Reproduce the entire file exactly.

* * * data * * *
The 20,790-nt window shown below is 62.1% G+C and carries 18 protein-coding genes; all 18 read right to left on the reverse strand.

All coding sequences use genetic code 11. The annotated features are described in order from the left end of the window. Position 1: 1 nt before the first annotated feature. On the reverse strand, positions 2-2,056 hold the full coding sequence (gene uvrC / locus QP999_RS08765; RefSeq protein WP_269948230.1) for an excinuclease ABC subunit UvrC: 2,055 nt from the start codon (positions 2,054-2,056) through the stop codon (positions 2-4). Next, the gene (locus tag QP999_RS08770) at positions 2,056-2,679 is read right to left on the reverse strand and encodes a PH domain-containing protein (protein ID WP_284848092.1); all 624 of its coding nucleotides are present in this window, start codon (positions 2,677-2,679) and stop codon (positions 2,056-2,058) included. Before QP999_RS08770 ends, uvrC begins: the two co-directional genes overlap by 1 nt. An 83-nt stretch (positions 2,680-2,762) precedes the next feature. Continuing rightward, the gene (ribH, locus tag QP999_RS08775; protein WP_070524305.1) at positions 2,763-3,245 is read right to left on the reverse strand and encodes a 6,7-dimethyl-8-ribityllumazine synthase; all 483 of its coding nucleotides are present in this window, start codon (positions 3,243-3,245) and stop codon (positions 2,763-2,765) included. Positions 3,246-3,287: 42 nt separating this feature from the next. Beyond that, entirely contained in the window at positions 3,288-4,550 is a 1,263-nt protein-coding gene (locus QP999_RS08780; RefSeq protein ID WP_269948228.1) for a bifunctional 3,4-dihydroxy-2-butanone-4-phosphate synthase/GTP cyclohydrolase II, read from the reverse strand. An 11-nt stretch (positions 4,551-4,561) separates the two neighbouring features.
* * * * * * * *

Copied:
The 20,790-nt window shown below is 62.1% G+C and carries 18 protein-coding genes; all 18 read right to left on the reverse strand.

All coding sequences use genetic code 11. The annotated features are described in order from the left end of the window. Position 1: 1 nt before the first annotated feature. On the reverse strand, positions 2-2,056 hold the full coding sequence (gene uvrC / locus QP999_RS08765; RefSeq protein WP_269948230.1) for an excinuclease ABC subunit UvrC: 2,055 nt from the start codon (positions 2,054-2,056) through the stop codon (positions 2-4). Next, the gene (locus tag QP999_RS08770) at positions 2,056-2,679 is read right to left on the reverse strand and encodes a PH domain-containing protein (protein ID WP_284848092.1); all 624 of its coding nucleotides are present in this window, start codon (positions 2,677-2,679) and stop codon (positions 2,056-2,058) included. Before QP999_RS08770 ends, uvrC begins: the two co-directional genes overlap by 1 nt. An 83-nt stretch (positions 2,680-2,762) precedes the next feature. Continuing rightward, the gene (ribH, locus tag QP999_RS08775; protein WP_070524305.1) at positions 2,763-3,245 is read right to left on the reverse strand and encodes a 6,7-dimethyl-8-ribityllumazine synthase; all 483 of its coding nucleotides are present in this window, start codon (positions 3,243-3,245) and stop codon (positions 2,763-2,765) included. Positions 3,246-3,287: 42 nt separating this feature from the next. Beyond that, entirely contained in the window at positions 3,288-4,550 is a 1,263-nt protein-coding gene (locus QP999_RS08780; RefSeq protein ID WP_269948228.1) for a bifunctional 3,4-dihydroxy-2-butanone-4-phosphate synthase/GTP cyclohydrolase II, read from the reverse strand. An 11-nt stretch (positions 4,551-4,561) separates the two neighbouring features.